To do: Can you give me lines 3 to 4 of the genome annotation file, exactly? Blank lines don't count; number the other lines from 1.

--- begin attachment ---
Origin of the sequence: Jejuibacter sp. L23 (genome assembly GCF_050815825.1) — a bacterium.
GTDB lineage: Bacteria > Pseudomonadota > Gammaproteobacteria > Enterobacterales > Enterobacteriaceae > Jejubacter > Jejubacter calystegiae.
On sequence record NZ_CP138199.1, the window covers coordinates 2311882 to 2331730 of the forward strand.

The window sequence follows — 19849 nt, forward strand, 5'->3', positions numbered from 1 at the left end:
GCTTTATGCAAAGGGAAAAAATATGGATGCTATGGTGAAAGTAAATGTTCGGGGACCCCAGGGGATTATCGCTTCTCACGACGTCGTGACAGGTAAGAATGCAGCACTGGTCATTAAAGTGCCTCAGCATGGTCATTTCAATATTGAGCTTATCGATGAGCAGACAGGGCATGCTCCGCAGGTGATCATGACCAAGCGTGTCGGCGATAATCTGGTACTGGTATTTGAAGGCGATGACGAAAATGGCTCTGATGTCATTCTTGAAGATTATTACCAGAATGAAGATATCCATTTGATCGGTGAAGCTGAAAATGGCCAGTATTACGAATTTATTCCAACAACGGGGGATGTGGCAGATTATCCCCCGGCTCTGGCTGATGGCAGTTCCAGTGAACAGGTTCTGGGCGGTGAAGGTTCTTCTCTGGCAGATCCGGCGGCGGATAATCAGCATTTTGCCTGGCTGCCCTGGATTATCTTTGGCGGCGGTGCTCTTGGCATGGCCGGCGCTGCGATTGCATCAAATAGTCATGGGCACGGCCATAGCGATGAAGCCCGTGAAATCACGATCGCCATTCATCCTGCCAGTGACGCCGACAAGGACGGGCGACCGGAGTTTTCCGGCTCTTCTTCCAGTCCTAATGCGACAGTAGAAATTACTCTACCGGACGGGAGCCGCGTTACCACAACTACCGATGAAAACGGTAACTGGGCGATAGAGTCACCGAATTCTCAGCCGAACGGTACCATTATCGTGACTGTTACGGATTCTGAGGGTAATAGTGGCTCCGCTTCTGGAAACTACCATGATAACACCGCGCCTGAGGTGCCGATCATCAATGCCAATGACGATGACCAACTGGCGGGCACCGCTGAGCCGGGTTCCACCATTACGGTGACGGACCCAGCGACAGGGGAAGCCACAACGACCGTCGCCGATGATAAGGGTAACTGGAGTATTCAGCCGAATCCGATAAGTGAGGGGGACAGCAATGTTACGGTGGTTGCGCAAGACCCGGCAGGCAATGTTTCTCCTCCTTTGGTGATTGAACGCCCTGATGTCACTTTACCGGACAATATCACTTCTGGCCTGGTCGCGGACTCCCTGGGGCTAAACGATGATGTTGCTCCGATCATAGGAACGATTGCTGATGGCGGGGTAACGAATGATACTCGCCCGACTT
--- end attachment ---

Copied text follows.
On sequence record NZ_CP138199.1, the window covers coordinates 2311882 to 2331730 of the forward strand.

The window sequence follows — 19849 nt, forward strand, 5'->3', positions numbered from 1 at the left end: